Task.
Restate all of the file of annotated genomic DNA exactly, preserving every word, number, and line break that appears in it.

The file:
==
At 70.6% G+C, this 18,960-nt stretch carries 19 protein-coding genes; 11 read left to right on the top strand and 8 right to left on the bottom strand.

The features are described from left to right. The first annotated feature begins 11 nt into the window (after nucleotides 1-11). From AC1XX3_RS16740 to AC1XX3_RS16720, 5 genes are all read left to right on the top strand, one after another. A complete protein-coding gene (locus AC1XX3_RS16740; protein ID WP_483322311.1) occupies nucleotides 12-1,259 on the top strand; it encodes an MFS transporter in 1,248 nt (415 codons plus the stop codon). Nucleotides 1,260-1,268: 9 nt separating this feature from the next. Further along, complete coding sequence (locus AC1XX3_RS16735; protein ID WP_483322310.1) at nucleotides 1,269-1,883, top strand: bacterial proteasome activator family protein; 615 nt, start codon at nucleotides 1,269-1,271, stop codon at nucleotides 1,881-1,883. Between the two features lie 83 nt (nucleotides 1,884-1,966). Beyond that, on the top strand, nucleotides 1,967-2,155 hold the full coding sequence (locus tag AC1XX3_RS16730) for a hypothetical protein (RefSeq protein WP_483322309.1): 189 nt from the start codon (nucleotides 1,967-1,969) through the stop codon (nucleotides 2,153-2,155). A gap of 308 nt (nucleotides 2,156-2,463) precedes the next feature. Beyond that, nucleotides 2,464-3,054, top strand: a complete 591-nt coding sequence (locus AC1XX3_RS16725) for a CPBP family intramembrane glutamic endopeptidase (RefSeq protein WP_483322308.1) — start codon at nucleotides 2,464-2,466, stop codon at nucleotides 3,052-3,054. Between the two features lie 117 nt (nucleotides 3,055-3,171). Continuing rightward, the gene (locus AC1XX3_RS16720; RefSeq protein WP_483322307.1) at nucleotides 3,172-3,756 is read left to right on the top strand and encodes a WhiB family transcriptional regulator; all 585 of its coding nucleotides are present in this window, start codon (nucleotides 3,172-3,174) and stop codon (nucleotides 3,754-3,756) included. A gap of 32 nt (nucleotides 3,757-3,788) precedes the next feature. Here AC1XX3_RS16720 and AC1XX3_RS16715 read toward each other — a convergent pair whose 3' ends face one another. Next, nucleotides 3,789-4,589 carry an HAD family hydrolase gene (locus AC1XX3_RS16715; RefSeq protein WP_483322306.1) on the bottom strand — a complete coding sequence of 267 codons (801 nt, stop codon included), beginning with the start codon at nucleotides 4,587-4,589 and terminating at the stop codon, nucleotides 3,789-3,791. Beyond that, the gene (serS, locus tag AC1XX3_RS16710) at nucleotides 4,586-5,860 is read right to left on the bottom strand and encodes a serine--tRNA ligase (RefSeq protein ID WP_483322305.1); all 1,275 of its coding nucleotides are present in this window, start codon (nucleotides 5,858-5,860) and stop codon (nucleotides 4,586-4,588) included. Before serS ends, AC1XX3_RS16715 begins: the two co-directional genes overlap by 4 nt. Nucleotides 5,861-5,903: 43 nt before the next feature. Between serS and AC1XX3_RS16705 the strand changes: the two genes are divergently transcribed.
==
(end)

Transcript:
At 70.6% G+C, this 18,960-nt stretch carries 19 protein-coding genes; 11 read left to right on the top strand and 8 right to left on the bottom strand.

The features are described from left to right. The first annotated feature begins 11 nt into the window (after nucleotides 1-11). From AC1XX3_RS16740 to AC1XX3_RS16720, 5 genes are all read left to right on the top strand, one after another. A complete protein-coding gene (locus AC1XX3_RS16740; protein ID WP_483322311.1) occupies nucleotides 12-1,259 on the top strand; it encodes an MFS transporter in 1,248 nt (415 codons plus the stop codon). Nucleotides 1,260-1,268: 9 nt separating this feature from the next. Further along, complete coding sequence (locus AC1XX3_RS16735; protein ID WP_483322310.1) at nucleotides 1,269-1,883, top strand: bacterial proteasome activator family protein; 615 nt, start codon at nucleotides 1,269-1,271, stop codon at nucleotides 1,881-1,883. Between the two features lie 83 nt (nucleotides 1,884-1,966). Beyond that, on the top strand, nucleotides 1,967-2,155 hold the full coding sequence (locus tag AC1XX3_RS16730) for a hypothetical protein (RefSeq protein WP_483322309.1): 189 nt from the start codon (nucleotides 1,967-1,969) through the stop codon (nucleotides 2,153-2,155). A gap of 308 nt (nucleotides 2,156-2,463) precedes the next feature. Beyond that, nucleotides 2,464-3,054, top strand: a complete 591-nt coding sequence (locus AC1XX3_RS16725) for a CPBP family intramembrane glutamic endopeptidase (RefSeq protein WP_483322308.1) — start codon at nucleotides 2,464-2,466, stop codon at nucleotides 3,052-3,054. Between the two features lie 117 nt (nucleotides 3,055-3,171). Continuing rightward, the gene (locus AC1XX3_RS16720; RefSeq protein WP_483322307.1) at nucleotides 3,172-3,756 is read left to right on the top strand and encodes a WhiB family transcriptional regulator; all 585 of its coding nucleotides are present in this window, start codon (nucleotides 3,172-3,174) and stop codon (nucleotides 3,754-3,756) included. A gap of 32 nt (nucleotides 3,757-3,788) precedes the next feature. Here AC1XX3_RS16720 and AC1XX3_RS16715 read toward each other — a convergent pair whose 3' ends face one another. Next, nucleotides 3,789-4,589 carry an HAD family hydrolase gene (locus AC1XX3_RS16715; RefSeq protein WP_483322306.1) on the bottom strand — a complete coding sequence of 267 codons (801 nt, stop codon included), beginning with the start codon at nucleotides 4,587-4,589 and terminating at the stop codon, nucleotides 3,789-3,791. Beyond that, the gene (serS, locus tag AC1XX3_RS16710) at nucleotides 4,586-5,860 is read right to left on the bottom strand and encodes a serine--tRNA ligase (RefSeq protein ID WP_483322305.1); all 1,275 of its coding nucleotides are present in this window, start codon (nucleotides 5,858-5,860) and stop codon (nucleotides 4,586-4,588) included. Before serS ends, AC1XX3_RS16715 begins: the two co-directional genes overlap by 4 nt. Nucleotides 5,861-5,903: 43 nt before the next feature. Between serS and AC1XX3_RS16705 the strand changes: the two genes are divergently transcribed.